Vail Recreation District asking voters this fall for a property tax increase that would generate $1.1M in its first year |

Vail Recreation District asking voters this fall for a property tax increase that would generate $1.1M in its first year

Shelley Martel plays a round of golf on Thursday, Oct. 12, at the Vail Golf Club, which is operated by the Vail Recreation District. THe district depends on its relatively small mill levy, as well as user fees, to cover its operating expenses and capital improvements.
Rachael Zimmerman | Special to the Daily |

How to cast a ballot

• The Vail Recreation District covers the Gore Creek Valley from East Vail to Intermountain.

• The district is conducting a mail-ballot election, with ballots due no later than Tuesday, Nov. 7.

• Ballots will be mailed the week of Monday, Oct. 16. This ballot is separate from the Eagle County voters’ ballot.

• To learn more, visit

Source: Vail Recreation District

VAIL — When the Vail Recreation District was created in the 1990s, it managed the town’s golf course, Dobson Ice Arena, the town’s athletic fields and not much else. Today, those responsibilities have grown, as have the district’s financial needs.

That’s why the district this fall is asking voters for a property tax increase.

That increase isn’t a big one — one mill, which equates to another $36 per year on a home valued at $500,000.

That increase will raise an estimated $1.09 million in its first year, according to the district’s ballot proposal.

The district now depends on its relatively small mill levy, as well as user fees, to cover its operating expenses and capital improvements. The district manages and operates town-owned facilities but is a separate entity from the town, so it collects no sales taxes.

planning for future needs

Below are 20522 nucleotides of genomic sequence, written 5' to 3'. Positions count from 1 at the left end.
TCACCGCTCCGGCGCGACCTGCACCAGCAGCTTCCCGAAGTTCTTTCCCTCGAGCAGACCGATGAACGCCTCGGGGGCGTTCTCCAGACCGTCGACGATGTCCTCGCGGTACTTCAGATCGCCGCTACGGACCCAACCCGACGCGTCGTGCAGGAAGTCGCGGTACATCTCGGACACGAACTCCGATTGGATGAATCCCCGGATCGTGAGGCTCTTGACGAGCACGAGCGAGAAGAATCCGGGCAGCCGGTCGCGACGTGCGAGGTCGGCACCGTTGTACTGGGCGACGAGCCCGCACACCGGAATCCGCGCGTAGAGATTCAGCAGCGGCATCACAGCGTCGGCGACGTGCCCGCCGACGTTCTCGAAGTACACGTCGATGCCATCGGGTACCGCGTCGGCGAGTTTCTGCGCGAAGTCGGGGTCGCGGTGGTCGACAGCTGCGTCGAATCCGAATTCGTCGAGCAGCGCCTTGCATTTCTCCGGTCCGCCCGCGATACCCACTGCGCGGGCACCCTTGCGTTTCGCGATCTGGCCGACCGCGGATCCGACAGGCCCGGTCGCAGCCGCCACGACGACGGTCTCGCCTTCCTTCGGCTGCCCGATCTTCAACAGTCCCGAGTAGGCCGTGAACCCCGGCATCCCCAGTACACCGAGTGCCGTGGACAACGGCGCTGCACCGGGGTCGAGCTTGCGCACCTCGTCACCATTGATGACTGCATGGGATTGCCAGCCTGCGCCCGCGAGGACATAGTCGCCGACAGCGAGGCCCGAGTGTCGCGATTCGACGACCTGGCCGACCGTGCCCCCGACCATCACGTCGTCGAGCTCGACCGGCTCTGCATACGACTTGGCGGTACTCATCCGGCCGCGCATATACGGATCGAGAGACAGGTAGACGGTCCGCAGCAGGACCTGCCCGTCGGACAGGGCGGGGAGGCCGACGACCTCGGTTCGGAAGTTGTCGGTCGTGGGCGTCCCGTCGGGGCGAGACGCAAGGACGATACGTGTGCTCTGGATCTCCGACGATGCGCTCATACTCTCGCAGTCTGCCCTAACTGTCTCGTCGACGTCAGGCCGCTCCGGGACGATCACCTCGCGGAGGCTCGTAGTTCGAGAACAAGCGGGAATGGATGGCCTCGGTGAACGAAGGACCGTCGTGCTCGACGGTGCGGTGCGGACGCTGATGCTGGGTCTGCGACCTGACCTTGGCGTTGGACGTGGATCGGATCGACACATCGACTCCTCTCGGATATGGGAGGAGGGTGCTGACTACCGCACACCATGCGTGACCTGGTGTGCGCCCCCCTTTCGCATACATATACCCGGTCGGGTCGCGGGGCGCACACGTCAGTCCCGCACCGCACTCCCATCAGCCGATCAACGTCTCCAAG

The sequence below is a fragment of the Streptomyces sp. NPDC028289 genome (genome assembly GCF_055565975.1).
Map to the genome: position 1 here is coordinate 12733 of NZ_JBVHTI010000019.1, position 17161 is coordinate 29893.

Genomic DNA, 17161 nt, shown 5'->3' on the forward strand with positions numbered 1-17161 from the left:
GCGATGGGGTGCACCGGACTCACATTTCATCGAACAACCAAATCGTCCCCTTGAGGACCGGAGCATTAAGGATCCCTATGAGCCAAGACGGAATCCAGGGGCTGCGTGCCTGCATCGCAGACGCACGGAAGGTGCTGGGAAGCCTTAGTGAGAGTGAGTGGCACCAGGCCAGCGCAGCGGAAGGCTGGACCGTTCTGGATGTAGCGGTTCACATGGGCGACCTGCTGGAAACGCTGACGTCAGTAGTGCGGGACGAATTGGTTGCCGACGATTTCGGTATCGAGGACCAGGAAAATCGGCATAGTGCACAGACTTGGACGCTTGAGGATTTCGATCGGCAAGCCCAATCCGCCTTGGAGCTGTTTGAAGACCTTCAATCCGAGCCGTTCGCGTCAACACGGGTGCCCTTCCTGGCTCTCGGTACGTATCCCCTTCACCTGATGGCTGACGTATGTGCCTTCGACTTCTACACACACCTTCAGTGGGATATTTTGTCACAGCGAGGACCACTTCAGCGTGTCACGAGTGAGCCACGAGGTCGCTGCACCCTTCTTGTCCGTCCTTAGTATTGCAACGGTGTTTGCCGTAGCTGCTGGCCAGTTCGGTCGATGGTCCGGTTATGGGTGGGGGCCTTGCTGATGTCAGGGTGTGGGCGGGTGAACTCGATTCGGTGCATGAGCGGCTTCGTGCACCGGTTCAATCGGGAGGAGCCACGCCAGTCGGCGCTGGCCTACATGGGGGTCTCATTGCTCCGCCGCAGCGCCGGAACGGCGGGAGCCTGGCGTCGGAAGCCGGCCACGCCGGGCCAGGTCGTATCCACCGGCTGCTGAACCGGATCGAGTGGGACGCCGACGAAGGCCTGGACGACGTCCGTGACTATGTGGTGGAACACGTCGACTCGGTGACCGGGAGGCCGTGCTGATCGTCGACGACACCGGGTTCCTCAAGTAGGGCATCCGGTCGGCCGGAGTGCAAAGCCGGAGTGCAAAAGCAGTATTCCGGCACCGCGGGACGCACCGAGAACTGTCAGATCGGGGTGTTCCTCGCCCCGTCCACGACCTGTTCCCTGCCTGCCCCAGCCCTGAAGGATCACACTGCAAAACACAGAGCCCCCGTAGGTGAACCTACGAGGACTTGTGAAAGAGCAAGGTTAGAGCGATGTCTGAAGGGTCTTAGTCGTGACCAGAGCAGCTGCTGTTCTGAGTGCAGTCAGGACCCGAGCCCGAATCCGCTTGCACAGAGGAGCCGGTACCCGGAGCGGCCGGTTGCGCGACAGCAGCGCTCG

Tom Saalfeld, chairman of the Vail Recreation District Board of Directors, said current revenues are sufficient to cover operating expenses.

“Our operating budget has been in the black for many years now,” Saalfeld said.

The problem comes when planning for maintenance and future needs.

Saalfeld said the district was able to contribute $1 million to the construction of the new clubhouse at the golf course but had to save for years to make that contribution to the town-funded project.

That means there’s little money available for looming projects on facilities, some of which are now nearing 40 years old.

There are bridges to replace at the golf course, each of which carries an estimated price of $1 million. In addition, the cooling system at the ice arena needs to be replaced, for both age and environmental reasons.

Those are all expensive projects, but Saalfeld said the revenue from the proposed tax increase will be sufficient over several years to tackle those projects — some of which will be done in conjunction with the town.

Alternative to tax increase

Board member Kim Newbury-Rediker said the alternative to the property tax increase is increasing user fees. Those increases could be as high as 30 percent, in some cases. For instance, the price of a silver pass at the Vail Golf Club could rise from $1,000 per season to $1,350. Fees for softball could rise as much as $200 per team. That’s something Newbury-Rediker said she doesn’t want to see.

When Newbury-Rediker was a single mom and her kids were in school, she depended on the district’s after-school programs. Without an infusion of property tax revenue, fees for those programs might have to increase by as much as $20 per day, per kid.

“Those increases would have broken me,” she said.

Besides the burden on families and Vail’s main-line employees — many of whom buy golf passes or play softball — Newbury-Rediker said the increases could actually drive down participation, depressing revenues.

Saalfeld said the district’s programs reach beyond town and valley residents.

‘Not being burdensome’

“Since the district was created, we’ve added so many programs to serve the public and our guests,” Saalfeld said. Those programs range from the Imagination Station for kids to mountain bike and running races. Saalfeld said a number of guests use those programs, too.

“People have been telling me ‘I don’t use those (programs),’” Saalfeld said. “We’re also creating avenues of recreation for guests who come to Vail, and that adds to the sales tax base.”

That’s great for the town but doesn’t help the district, he added.

Newbury-Rediker has been on the district board for three years and said the board has talked about its revenue needs throughout that time.

“We’ve worked to make sure we’re doing the right thing,” she said. “We want to make sure we’re being fair to constituents and not being burdensome.”

Vail Daily Business Editor Scott Miller can be reached at 970-748-2930, or @scottnmiller.

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